This paper presents an approach to modeling an oblique collision of a locomotive and an intermodal container. Previous studies of offset and oblique train collisions have used one and two-dimensional models to determine the trajectories of the equipment during the collision (Mayville, et al. 1995, Tyrell, et al, 1997). This analysis uses a three-dimensional model to determine the trajectories of the equipment.

In the collision scenario of concern, an intermodal container impacts the outboard corner of the short hood of a wide-nose locomotive above the deck. An impact element has been used in the collision dynamics model to transfer contact load to the short hood of the locomotive. A detailed non-linear finite element model has been developed to characterize the force-crush behavior of the short hood. These results determine the parameters that connect the impact element to three-dimensional lumped-masses that represent vehicles in the consist. The collision dynamics analysis includes the influence of the locomotive suspension and the trailing locomotive.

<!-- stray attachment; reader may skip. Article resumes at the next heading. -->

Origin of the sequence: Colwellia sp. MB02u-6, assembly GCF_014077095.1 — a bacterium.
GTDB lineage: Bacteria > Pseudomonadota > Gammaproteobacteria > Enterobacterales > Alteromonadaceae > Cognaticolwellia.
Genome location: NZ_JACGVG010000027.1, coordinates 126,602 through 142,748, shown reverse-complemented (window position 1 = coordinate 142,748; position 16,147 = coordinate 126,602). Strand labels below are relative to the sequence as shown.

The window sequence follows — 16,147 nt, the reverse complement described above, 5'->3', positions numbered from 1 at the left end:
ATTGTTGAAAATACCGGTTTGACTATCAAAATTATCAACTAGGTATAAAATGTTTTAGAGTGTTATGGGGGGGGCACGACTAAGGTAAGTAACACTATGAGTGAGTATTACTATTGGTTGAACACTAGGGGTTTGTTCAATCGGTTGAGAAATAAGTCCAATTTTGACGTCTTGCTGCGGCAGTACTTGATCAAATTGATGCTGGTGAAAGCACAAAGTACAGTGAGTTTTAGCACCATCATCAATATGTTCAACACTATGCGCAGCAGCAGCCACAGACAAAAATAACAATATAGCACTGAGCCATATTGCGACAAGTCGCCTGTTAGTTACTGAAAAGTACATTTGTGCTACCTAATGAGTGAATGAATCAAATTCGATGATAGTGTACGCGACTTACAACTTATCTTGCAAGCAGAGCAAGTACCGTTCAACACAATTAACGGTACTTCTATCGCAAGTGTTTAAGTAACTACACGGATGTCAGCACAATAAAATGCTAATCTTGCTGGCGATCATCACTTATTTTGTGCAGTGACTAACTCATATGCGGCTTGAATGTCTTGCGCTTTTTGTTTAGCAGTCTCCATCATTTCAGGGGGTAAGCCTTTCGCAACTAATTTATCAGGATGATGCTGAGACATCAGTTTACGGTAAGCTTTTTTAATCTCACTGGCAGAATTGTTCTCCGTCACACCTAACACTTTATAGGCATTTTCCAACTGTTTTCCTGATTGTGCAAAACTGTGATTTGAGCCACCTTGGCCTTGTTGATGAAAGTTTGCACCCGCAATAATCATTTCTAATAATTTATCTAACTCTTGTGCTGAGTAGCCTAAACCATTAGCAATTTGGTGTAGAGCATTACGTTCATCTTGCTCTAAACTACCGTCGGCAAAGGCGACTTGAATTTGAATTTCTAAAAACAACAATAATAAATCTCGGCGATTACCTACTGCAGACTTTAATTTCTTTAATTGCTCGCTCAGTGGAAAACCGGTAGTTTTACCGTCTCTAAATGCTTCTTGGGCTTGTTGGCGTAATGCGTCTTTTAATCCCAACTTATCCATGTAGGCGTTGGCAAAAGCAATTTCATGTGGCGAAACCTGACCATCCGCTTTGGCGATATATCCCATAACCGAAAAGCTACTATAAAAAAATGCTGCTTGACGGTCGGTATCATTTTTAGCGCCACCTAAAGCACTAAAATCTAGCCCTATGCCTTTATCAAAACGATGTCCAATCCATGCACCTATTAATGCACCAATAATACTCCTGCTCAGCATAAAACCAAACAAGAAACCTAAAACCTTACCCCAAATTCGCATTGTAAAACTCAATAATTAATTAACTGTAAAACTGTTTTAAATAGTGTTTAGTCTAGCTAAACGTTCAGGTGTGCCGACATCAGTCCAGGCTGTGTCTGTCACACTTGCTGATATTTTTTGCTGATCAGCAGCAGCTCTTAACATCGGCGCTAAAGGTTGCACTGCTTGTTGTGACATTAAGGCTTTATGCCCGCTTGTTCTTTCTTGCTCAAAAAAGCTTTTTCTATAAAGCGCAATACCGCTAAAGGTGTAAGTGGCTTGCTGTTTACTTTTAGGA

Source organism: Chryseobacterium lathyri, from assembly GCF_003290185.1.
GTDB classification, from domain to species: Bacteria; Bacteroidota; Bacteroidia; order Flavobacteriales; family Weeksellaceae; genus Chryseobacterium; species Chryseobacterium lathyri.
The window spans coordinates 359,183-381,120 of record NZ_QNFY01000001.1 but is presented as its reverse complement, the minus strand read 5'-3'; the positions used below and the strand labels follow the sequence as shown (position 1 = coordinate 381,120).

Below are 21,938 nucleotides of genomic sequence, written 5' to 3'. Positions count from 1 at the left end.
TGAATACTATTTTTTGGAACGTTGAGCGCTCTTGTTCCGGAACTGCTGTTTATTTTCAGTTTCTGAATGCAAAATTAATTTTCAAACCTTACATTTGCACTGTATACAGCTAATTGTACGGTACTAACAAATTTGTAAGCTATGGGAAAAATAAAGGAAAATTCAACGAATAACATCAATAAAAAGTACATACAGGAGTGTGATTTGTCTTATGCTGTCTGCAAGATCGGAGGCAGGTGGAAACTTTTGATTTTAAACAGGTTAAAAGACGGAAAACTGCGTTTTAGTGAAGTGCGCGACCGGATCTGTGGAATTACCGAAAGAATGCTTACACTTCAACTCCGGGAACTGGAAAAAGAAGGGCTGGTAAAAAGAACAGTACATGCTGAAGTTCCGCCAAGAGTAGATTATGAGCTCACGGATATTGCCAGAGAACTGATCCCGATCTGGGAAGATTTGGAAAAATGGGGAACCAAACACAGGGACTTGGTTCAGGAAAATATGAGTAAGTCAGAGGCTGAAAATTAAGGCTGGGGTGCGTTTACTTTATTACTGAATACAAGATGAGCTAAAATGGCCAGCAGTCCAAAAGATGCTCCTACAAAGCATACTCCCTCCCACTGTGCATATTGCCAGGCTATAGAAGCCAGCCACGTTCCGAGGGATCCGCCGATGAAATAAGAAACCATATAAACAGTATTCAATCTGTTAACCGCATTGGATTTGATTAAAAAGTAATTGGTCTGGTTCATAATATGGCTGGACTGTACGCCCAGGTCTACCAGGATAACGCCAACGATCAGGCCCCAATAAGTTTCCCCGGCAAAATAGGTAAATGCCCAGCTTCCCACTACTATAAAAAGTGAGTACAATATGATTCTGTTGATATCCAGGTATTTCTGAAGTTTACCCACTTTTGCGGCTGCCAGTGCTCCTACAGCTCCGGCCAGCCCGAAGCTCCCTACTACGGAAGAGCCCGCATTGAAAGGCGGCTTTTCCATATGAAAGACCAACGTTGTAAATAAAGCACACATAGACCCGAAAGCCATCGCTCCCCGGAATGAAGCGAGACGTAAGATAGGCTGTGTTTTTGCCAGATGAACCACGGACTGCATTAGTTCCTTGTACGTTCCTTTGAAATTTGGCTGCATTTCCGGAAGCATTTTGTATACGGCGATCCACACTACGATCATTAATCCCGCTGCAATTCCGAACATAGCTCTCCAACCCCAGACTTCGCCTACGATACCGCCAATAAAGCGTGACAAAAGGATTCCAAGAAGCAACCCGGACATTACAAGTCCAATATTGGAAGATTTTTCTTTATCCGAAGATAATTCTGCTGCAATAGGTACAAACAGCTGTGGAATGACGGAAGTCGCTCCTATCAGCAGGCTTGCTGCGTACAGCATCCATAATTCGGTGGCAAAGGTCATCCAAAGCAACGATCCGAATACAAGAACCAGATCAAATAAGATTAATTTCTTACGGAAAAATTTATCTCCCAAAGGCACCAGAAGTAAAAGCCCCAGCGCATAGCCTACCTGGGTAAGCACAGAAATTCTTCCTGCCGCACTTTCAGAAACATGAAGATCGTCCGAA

The model has been used to evaluate the influence of short hood design on intrusion into the operator’s cab, the deceleration of the locomotive during the collision, and whether derailment of the locomotive occurs as a consequence of the collision. Results indicate that short hood strength can be increased significantly above the strength of the current design without derailing the locomotive in this collision scenario. More short hood strength increases the maximum closing speed that can be sustained without intrusion into the operator’s cab, while the deceleration of the operator’s cab remains relatively low.

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